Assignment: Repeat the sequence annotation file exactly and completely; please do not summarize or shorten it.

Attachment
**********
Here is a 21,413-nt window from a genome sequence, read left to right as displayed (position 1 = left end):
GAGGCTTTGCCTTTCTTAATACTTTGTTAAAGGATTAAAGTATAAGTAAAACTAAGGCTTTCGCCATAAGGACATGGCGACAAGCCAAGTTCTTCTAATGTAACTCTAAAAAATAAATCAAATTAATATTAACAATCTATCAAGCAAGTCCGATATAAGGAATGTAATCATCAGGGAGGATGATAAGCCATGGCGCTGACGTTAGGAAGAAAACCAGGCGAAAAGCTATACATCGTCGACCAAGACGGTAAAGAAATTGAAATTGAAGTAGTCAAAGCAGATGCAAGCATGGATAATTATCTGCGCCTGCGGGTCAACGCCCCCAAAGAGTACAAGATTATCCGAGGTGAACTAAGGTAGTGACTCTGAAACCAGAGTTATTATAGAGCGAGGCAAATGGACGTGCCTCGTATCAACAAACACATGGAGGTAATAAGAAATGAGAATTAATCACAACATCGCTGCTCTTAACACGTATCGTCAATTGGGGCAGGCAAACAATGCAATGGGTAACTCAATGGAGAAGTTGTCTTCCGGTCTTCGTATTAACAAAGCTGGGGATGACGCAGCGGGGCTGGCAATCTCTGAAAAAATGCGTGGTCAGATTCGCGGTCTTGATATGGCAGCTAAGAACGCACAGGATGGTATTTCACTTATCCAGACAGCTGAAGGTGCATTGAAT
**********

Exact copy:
Here is a 21,413-nt window from a genome sequence, read left to right as displayed (position 1 = left end):
GAGGCTTTGCCTTTCTTAATACTTTGTTAAAGGATTAAAGTATAAGTAAAACTAAGGCTTTCGCCATAAGGACATGGCGACAAGCCAAGTTCTTCTAATGTAACTCTAAAAAATAAATCAAATTAATATTAACAATCTATCAAGCAAGTCCGATATAAGGAATGTAATCATCAGGGAGGATGATAAGCCATGGCGCTGACGTTAGGAAGAAAACCAGGCGAAAAGCTATACATCGTCGACCAAGACGGTAAAGAAATTGAAATTGAAGTAGTCAAAGCAGATGCAAGCATGGATAATTATCTGCGCCTGCGGGTCAACGCCCCCAAAGAGTACAAGATTATCCGAGGTGAACTAAGGTAGTGACTCTGAAACCAGAGTTATTATAGAGCGAGGCAAATGGACGTGCCTCGTATCAACAAACACATGGAGGTAATAAGAAATGAGAATTAATCACAACATCGCTGCTCTTAACACGTATCGTCAATTGGGGCAGGCAAACAATGCAATGGGTAACTCAATGGAGAAGTTGTCTTCCGGTCTTCGTATTAACAAAGCTGGGGATGACGCAGCGGGGCTGGCAATCTCTGAAAAAATGCGTGGTCAGATTCGCGGTCTTGATATGGCAGCTAAGAACGCACAGGATGGTATTTCACTTATCCAGACAGCTGAAGGTGCATTGAAT